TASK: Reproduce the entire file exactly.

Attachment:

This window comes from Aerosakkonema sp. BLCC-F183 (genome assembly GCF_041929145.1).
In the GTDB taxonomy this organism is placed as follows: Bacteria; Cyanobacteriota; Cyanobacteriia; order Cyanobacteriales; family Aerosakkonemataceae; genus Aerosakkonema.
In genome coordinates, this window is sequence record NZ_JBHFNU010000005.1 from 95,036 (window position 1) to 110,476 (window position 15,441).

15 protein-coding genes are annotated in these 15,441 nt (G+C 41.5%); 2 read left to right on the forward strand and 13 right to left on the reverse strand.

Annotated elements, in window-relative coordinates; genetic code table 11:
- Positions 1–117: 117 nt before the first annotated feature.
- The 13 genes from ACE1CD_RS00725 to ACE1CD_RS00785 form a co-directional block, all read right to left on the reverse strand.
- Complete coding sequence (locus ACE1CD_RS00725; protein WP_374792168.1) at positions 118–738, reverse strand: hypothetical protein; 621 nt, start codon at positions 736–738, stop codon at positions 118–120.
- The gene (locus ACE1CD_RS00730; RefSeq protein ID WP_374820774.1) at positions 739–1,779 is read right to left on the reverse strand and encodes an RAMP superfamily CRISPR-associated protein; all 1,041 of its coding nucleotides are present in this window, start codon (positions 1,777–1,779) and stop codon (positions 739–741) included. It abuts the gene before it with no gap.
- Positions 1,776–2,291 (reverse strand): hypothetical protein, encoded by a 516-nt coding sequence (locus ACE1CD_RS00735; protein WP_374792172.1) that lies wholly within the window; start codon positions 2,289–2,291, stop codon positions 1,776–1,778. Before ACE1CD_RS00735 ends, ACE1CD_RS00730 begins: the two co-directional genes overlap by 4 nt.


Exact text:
This window comes from Aerosakkonema sp. BLCC-F183 (genome assembly GCF_041929145.1).
In the GTDB taxonomy this organism is placed as follows: Bacteria; Cyanobacteriota; Cyanobacteriia; order Cyanobacteriales; family Aerosakkonemataceae; genus Aerosakkonema.
In genome coordinates, this window is sequence record NZ_JBHFNU010000005.1 from 95,036 (window position 1) to 110,476 (window position 15,441).

15 protein-coding genes are annotated in these 15,441 nt (G+C 41.5%); 2 read left to right on the forward strand and 13 right to left on the reverse strand.

Annotated elements, in window-relative coordinates; genetic code table 11:
- Positions 1–117: 117 nt before the first annotated feature.
- The 13 genes from ACE1CD_RS00725 to ACE1CD_RS00785 form a co-directional block, all read right to left on the reverse strand.
- Complete coding sequence (locus ACE1CD_RS00725; protein WP_374792168.1) at positions 118–738, reverse strand: hypothetical protein; 621 nt, start codon at positions 736–738, stop codon at positions 118–120.
- The gene (locus ACE1CD_RS00730; RefSeq protein ID WP_374820774.1) at positions 739–1,779 is read right to left on the reverse strand and encodes an RAMP superfamily CRISPR-associated protein; all 1,041 of its coding nucleotides are present in this window, start codon (positions 1,777–1,779) and stop codon (positions 739–741) included. It abuts the gene before it with no gap.
- Positions 1,776–2,291 (reverse strand): hypothetical protein, encoded by a 516-nt coding sequence (locus ACE1CD_RS00735; protein WP_374792172.1) that lies wholly within the window; start codon positions 2,289–2,291, stop codon positions 1,776–1,778. Before ACE1CD_RS00735 ends, ACE1CD_RS00730 begins: the two co-directional genes overlap by 4 nt.